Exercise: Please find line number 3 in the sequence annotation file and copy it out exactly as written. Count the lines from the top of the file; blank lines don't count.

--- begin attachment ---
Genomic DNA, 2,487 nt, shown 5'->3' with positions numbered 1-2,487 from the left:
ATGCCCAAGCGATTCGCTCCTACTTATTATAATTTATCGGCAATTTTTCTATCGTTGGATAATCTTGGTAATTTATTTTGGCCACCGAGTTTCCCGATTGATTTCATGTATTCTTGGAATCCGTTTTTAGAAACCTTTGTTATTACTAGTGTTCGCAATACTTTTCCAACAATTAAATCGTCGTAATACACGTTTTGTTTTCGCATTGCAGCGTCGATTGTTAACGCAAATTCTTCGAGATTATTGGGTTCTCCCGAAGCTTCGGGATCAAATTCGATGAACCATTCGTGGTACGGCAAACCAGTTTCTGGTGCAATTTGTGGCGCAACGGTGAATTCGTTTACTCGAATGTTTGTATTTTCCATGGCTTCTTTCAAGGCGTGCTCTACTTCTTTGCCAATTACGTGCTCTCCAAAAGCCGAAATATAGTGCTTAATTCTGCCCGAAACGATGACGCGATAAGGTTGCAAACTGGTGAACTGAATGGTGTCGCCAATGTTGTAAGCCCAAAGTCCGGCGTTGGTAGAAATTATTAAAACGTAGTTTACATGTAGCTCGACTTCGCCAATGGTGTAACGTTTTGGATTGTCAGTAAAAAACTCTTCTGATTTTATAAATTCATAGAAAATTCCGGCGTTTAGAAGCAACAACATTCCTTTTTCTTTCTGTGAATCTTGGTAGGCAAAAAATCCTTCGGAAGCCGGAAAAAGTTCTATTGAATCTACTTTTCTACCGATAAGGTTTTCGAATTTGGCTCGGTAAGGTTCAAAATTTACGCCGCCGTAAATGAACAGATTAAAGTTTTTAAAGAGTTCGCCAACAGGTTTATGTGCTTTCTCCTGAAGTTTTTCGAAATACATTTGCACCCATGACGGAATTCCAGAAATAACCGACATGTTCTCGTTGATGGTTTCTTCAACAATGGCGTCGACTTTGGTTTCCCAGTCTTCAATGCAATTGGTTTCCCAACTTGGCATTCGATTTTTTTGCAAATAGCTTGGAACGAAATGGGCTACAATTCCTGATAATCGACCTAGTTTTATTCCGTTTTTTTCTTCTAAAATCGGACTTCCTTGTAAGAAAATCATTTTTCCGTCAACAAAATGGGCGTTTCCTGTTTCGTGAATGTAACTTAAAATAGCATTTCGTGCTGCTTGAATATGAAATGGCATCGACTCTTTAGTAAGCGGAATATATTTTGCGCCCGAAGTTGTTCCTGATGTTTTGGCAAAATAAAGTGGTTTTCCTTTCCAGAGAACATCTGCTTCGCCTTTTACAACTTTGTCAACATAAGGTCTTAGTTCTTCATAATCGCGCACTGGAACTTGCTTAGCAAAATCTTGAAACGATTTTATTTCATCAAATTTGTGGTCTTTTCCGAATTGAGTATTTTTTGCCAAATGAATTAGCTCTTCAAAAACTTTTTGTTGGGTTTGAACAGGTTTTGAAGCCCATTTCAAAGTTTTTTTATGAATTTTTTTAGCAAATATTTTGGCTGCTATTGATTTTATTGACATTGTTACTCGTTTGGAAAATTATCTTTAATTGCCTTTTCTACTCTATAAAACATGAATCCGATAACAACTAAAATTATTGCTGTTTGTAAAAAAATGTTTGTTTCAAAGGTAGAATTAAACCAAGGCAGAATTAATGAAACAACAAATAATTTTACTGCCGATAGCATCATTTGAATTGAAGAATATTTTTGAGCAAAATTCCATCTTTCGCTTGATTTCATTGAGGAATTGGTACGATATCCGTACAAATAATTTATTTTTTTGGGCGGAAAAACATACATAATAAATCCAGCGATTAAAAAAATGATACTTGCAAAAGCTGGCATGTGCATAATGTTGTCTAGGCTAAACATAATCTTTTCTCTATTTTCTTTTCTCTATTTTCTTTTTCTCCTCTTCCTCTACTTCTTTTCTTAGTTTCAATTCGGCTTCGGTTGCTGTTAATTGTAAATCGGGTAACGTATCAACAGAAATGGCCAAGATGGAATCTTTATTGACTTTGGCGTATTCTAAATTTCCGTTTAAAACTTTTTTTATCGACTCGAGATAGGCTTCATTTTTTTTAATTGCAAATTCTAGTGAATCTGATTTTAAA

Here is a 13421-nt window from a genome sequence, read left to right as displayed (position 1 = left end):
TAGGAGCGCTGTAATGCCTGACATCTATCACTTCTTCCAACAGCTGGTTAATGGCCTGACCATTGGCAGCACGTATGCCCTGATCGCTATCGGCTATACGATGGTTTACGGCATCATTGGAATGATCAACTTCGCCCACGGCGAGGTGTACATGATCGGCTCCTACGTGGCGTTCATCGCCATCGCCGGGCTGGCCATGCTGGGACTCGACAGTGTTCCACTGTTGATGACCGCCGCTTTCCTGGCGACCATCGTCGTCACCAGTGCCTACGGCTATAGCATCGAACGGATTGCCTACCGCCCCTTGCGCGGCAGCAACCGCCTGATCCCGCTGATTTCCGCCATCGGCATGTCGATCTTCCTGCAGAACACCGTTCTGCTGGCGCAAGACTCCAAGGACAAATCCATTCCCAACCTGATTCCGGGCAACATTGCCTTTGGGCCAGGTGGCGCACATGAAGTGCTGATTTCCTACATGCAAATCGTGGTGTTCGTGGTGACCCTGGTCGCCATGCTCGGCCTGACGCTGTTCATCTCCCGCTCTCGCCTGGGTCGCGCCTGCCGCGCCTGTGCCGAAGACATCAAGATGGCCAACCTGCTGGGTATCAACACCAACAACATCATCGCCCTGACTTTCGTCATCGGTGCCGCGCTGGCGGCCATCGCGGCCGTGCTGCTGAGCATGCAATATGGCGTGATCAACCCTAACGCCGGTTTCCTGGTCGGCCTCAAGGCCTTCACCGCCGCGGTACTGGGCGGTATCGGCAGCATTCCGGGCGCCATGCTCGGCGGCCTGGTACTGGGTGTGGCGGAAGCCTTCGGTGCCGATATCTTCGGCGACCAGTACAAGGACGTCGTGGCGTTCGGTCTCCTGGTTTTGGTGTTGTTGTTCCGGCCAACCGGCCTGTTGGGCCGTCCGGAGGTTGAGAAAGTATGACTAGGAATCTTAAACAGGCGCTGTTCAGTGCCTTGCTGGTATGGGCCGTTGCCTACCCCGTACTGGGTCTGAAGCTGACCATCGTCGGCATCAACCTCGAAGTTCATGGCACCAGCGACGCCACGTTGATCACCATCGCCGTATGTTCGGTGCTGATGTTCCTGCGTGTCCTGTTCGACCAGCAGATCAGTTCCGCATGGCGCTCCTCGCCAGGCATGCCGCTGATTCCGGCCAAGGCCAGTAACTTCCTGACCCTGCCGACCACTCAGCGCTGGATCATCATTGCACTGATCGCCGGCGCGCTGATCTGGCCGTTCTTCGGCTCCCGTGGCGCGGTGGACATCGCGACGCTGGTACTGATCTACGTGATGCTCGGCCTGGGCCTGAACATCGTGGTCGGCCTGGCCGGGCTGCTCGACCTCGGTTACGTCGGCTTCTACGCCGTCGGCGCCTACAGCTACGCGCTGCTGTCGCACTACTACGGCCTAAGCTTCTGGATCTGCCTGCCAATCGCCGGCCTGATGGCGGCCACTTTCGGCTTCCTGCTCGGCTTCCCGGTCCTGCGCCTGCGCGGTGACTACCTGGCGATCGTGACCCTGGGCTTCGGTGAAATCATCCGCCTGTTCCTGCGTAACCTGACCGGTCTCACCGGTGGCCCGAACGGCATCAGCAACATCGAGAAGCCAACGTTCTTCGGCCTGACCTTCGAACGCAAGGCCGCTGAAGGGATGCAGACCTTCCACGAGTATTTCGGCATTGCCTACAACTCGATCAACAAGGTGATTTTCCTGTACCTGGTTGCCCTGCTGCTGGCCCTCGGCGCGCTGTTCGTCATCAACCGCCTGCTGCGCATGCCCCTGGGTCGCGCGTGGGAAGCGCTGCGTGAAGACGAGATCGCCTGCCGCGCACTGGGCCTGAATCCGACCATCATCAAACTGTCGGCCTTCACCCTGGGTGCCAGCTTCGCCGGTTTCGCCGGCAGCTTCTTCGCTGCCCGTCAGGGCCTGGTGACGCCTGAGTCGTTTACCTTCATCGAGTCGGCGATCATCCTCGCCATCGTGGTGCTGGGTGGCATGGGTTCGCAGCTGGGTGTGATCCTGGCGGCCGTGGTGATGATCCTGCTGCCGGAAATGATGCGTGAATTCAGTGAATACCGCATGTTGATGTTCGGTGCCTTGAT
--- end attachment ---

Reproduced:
Here is a 13421-nt window from a genome sequence, read left to right as displayed (position 1 = left end):